Buffalo Soldiers served as some of the United States’ first park rangers. Because the government wished to preserve the country’s natural spaces during westward expansion, Yellowstone National Park was established in 1872.2 At the time there was no government entity protecting National Parks as they were being established which is why the U.S. army was called to protect the parks. About 500 Buffalo Soldiers served as park rangers beginning in 1899. The soldiers served at National Parks such as Yosemite, Sequoia, and General Grant. Buffalo Soldiers performed tasks such as firefighting, trail blazing, and road building at these parks.

Mingus’ army career took him to various places such as Montana, New York, and various places throughout the Southwest. Some of his time was spent serving at the U.S. and Mexico border. According to Santoro, during his time in the service, he married a woman named Mary Taylor whom he met during his time in New Mexico. The couple had two daughters. Charles divorced Taylor around the year 1917 and their children remained in her care.

2 Yellowstone was the first national park in the U.S.

Life After the Army

Mingus Married his second wife, Harriet Sophia, nee Phillips on April 14, 1917. They had three children together, Vivian, Grace, and Charles. Harriet passed away on September 7th, 1922, of myocarditis, an inflammation of the heart muscle. This was just five months after giving birth to their son and shortly after the couple moved to Los Angeles, CA. After serving over 20 years in the army, Mingus Sr. retired as a Staff Sergeant shortly after Harriet’s death.

Harriet was born in Texas in October of 1889. Her father was an immigrant named John Phillips from St. Helena, an island off the coast of West Africa that is a part of the British Overseas Territory. John’s Father was from China and his mother was also from St. Helena. He made his living as a stone mason. Harriet’s mother, Mariah Phillips, was a Black woman from Texas; her father was from Missouri and her mother was from Virginia. John and Mariah had 13 children. The entire family, a family of 11 at the time, is listed as Black in the 1900 census record for Kinney County, TX. However, John Phillips reflects much of his Chinese ancestry in an alleged photo of him found on FamilySearch.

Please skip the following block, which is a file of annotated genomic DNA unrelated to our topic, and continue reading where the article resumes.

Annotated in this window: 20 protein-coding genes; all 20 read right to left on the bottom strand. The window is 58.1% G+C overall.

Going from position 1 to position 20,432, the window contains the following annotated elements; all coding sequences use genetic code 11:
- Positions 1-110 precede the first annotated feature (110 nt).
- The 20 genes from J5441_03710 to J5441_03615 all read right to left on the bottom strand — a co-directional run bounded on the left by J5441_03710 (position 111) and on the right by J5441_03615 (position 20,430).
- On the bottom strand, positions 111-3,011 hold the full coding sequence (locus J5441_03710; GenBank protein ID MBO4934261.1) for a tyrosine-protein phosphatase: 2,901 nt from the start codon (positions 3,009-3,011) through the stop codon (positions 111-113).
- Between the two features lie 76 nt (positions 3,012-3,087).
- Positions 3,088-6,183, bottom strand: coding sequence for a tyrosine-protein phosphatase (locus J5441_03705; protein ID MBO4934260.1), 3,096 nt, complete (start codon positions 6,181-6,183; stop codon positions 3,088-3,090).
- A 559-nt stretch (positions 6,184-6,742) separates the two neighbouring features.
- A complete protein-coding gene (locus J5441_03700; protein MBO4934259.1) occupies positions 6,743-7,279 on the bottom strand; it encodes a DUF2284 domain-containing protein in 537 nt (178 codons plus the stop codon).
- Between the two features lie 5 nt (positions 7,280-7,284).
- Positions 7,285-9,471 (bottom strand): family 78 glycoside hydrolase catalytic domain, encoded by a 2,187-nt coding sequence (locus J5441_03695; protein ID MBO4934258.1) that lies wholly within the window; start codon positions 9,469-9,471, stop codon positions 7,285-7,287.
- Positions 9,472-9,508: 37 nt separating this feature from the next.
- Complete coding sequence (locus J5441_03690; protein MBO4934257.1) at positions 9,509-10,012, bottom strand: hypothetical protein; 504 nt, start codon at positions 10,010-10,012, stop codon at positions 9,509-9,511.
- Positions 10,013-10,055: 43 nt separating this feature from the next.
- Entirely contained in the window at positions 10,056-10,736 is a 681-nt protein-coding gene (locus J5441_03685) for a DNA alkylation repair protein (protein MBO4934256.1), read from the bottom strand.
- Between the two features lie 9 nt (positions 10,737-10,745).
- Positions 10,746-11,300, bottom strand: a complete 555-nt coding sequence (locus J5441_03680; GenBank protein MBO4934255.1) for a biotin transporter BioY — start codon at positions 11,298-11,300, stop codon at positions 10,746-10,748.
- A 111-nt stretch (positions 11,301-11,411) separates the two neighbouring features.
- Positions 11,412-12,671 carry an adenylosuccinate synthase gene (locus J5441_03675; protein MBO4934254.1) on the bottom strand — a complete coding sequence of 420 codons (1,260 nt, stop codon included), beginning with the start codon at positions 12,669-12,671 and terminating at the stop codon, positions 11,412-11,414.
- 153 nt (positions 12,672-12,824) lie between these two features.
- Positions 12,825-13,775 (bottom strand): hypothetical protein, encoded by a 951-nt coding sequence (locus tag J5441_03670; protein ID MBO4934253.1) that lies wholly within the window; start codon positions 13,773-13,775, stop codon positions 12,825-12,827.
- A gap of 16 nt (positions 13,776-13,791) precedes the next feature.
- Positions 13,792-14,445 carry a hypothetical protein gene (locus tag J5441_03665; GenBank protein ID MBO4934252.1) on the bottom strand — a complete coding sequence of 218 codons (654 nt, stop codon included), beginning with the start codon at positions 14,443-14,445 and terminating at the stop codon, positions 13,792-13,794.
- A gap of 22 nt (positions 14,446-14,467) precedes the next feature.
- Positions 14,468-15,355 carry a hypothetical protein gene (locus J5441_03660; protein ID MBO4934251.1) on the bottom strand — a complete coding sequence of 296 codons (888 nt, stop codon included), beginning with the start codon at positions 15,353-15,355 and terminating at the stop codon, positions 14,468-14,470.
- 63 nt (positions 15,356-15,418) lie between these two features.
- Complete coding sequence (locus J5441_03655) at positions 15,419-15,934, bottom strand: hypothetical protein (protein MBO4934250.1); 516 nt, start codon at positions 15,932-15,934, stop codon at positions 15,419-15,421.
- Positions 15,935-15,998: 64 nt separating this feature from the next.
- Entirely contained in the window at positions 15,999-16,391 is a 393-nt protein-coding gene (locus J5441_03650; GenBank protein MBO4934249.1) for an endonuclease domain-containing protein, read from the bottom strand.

Charles Mingus Sr. went on to marry his third wife Mamie Newton Carson on July 1, 1923 after Harriet passed away. Mamie is believed to have been a half Black and half Native American woman from South Carolina. She had one child named Odell prior to her marriage to Charles. The family moved to a home in Watts, Los Angeles, CA shortly after the couple’s marriage. According to the 1930 census, Charles worked as a janitor at the United States Post Office after retiring from the army. Charles passed away on February 14, 1951 at age 74 in Los Angeles. His occupation on his death certificate is listed as a carpenter and Daniel Mingus is listed as his father. He is buried at the Los Angeles National Cemetery.

Daniel Mingus

Charles Mingus Sr.’s father was a Black man named Daniel Mingus who worked on Dr. John Mingus’ farm. He shares the last name Mingus with the white settler family because he was formerly enslaved by the Mingus family.3 According to Powers’ research, Daniel Mingus is referred to as “Dan Mingus” in a 1934 article which states that he helped build his former enslavers’ new home in 1877. This is the year that Charles Mingus was born and he grew up in the home that Daniel helped construct.

Powers’ research also led him to another 1934 article that was written in the Asheville Citizen Times which describes a walnut chest that was built in the mid 1800s prior to the Civil War by “Dan Mingus, a negro servant in the John Mingus family”. The chest became a Mingus family heirloom. It is possible that those buried at the Enloe Mingus Slave Cemetery could be relatives of Daniel’s, or perhaps people who he had known and interacted with at some point in his life.

Daniel Mingus appears on the 1870 census record as a 35-year-old farmhand who was a part of John Mingus’ household along with Clarinda Mingus.4 On October 27, 1870 Daniel married a white woman named Sarah. The couple is listed on the 1880 census record as parents to five mulatto sons, Abraham, Hamilton, John, Franklin, and Edward Mingus. Given that Charles was born around 1877, he was the product of Daniel’s extramarital affair with Clarinda Mingus.

On the 1880 census record, Daniel is listed as 31 years old and Sarah is listed as 28 years old. This contradicts Daniel’s age on the 1870 census. Inconsistencies like this are common when it comes to individuals who were formerly enslaved, as many did not know their exact birth year. Sometimes enslavers knew the birth years because enslaved people were documented as property and birth years were sometimes marked, but record keeping of this nature was not common in the Smokies. To further complicate things, Daniel’s death certificate states that he died at 90 years old on August 16, 1917. This would make his birth year about 1827. According to the death certificate, he died of heart disease. He is likely buried in Macon County, NC in the Cowee-Wests’s Mill community, possibly at Pleasant Hill Cemetery where several of his descendants are buried.5